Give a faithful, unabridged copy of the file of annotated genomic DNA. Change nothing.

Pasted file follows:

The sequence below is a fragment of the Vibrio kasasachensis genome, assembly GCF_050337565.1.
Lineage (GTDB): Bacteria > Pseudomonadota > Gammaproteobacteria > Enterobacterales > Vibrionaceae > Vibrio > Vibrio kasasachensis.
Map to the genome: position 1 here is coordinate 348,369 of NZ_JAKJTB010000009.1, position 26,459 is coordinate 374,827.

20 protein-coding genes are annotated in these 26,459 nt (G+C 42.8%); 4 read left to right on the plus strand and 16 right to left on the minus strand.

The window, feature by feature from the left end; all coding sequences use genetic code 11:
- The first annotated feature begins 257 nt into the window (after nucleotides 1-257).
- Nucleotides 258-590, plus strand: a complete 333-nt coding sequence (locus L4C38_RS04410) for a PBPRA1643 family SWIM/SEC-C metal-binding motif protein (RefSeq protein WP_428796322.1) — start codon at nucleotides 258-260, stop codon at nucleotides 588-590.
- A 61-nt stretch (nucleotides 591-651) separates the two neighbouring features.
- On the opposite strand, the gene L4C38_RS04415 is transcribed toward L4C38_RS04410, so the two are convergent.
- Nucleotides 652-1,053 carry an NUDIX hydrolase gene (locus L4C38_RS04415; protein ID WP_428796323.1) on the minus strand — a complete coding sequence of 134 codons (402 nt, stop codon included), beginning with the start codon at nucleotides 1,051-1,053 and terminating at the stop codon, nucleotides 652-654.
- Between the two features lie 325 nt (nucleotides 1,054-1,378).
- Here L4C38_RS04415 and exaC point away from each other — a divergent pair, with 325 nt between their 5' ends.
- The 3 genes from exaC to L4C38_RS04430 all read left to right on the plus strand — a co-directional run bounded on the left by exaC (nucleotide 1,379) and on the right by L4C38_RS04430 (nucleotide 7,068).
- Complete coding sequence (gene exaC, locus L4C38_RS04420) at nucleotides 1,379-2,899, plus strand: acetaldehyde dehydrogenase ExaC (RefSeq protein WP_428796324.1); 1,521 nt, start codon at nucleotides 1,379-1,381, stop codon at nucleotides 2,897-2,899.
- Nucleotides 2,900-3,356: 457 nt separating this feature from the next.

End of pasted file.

The sequence below is a fragment of the Vibrio kasasachensis genome, assembly GCF_050337565.1.
Lineage (GTDB): Bacteria > Pseudomonadota > Gammaproteobacteria > Enterobacterales > Vibrionaceae > Vibrio > Vibrio kasasachensis.
Map to the genome: position 1 here is coordinate 348,369 of NZ_JAKJTB010000009.1, position 26,459 is coordinate 374,827.

20 protein-coding genes are annotated in these 26,459 nt (G+C 42.8%); 4 read left to right on the plus strand and 16 right to left on the minus strand.

The window, feature by feature from the left end; all coding sequences use genetic code 11:
- The first annotated feature begins 257 nt into the window (after nucleotides 1-257).
- Nucleotides 258-590, plus strand: a complete 333-nt coding sequence (locus L4C38_RS04410) for a PBPRA1643 family SWIM/SEC-C metal-binding motif protein (RefSeq protein WP_428796322.1) — start codon at nucleotides 258-260, stop codon at nucleotides 588-590.
- A 61-nt stretch (nucleotides 591-651) separates the two neighbouring features.
- On the opposite strand, the gene L4C38_RS04415 is transcribed toward L4C38_RS04410, so the two are convergent.
- Nucleotides 652-1,053 carry an NUDIX hydrolase gene (locus L4C38_RS04415; protein ID WP_428796323.1) on the minus strand — a complete coding sequence of 134 codons (402 nt, stop codon included), beginning with the start codon at nucleotides 1,051-1,053 and terminating at the stop codon, nucleotides 652-654.
- Between the two features lie 325 nt (nucleotides 1,054-1,378).
- Here L4C38_RS04415 and exaC point away from each other — a divergent pair, with 325 nt between their 5' ends.
- The 3 genes from exaC to L4C38_RS04430 all read left to right on the plus strand — a co-directional run bounded on the left by exaC (nucleotide 1,379) and on the right by L4C38_RS04430 (nucleotide 7,068).
- Complete coding sequence (gene exaC, locus L4C38_RS04420) at nucleotides 1,379-2,899, plus strand: acetaldehyde dehydrogenase ExaC (RefSeq protein WP_428796324.1); 1,521 nt, start codon at nucleotides 1,379-1,381, stop codon at nucleotides 2,897-2,899.
- Nucleotides 2,900-3,356: 457 nt separating this feature from the next.